Jones was in Mumbai as part of the commentary team at Star Sports for IPL 2020 when he passed away on Thursday, 24 September. Former Australia cricketer Dean Jones died of a heart attack on Thursday in Mumbai. He was 59. Dean Jones was in India to fulfil his commitments for the host broadcasters of the Indian Premier League. He suffered a massive heart attack at a hotel in Mumbai after 12 PM on Thursday.
“Our thoughts and prayers are with his family and friends,” Star Sports India, the host broadcasters for IPL 2020, confirmed the news of Jones’s passing in a statement.
It is with great sadness that we share the news of the passing away of Mr. Dean Mervyn Jones AM. He died of a sudden cardiac arrest. We express our deep condolences to his family and stand ready to support them in this difficult time. We are in touch with the Australian High Commission to make the necessary arrangements.
Dean Jones played 52 Tests and 164 ODIs for Australia during an international career which spanned 8 years between 1984 and 1992. He scored 3631 runs in red-ball cricket at an average of 46.55 with 11 hundred and 14 half-centuries.
In one-day internationals he amassed 6068 runs at 44.61 with 7 hundred and 46 fifties.
His most memorable Test innings came in 1986, when in the heat and humidity of Chennai, he battled exhaustion and illness to make a heroic 210 in what would be only the second tied Test ever.
That was just his third Test, coming two years after his debut against West Indies in 1984. With plenty to prove, he came out at No.3, and stayed in the middle for 330 minutes, despite being sick on the field and finding himself in hospital at the end of the knock.
Jones went on to make 10 more hundreds, with a career-best 216 against West Indies in Adelaide in 1989. But it was in ODIs that he really made his name, gaining a reputation as an attacking batsman and a fast runner between the wickets – and, by his own admission, also the first player to wear sunglasses on the field. He attained a high of 918 ranking points on the ICC Men’s ODI Rankings for Batting in March 1991, putting him fifth on the all-time list.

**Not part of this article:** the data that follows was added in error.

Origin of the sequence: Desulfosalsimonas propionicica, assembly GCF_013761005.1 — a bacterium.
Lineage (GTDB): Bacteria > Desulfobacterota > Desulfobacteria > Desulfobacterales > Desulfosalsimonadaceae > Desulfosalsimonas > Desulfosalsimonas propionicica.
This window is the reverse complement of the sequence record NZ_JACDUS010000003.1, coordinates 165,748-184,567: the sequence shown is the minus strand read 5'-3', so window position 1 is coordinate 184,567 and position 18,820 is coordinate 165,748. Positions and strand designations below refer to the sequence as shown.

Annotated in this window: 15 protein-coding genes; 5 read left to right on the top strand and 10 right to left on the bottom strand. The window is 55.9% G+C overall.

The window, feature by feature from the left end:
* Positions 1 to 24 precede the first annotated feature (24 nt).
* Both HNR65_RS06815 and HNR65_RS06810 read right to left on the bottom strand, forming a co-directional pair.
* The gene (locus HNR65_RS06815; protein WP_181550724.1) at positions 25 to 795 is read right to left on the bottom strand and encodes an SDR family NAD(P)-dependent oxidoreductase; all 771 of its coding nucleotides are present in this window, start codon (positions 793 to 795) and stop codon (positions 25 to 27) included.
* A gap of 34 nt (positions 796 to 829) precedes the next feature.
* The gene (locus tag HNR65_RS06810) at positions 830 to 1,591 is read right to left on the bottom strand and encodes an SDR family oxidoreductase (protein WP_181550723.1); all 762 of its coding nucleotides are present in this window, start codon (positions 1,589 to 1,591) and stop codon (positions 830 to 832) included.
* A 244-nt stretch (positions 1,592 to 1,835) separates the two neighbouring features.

“Winning the 1987 World Cup in front of about 100,000 in Kolkata will remain the biggest moment of my career,” he had said.
Dean Jones was one of the great ambassadors of the game associating himself with Cricket development across South Asia. He was passionate about discovering new talent and nurturing young Cricketers. He was a champion commentator whose presence and presentation of the game always brought joy to millions of fans. He will be sorely missed by everyone at Star and his millions of fans across the globe.
His compatriot and fellow commentator for the ongoing season of the Indian Premier League, Brett Lee, was with him, and they had breakfast together earlier. When he suffered the cardiac arrest in the lobby of the hotel, Lee tried to resuscitate Jones by giving him CPR, but was unable to save him.
We all will miss his extra ordinary commentary that used to create a aw in all the cricket fraterninties.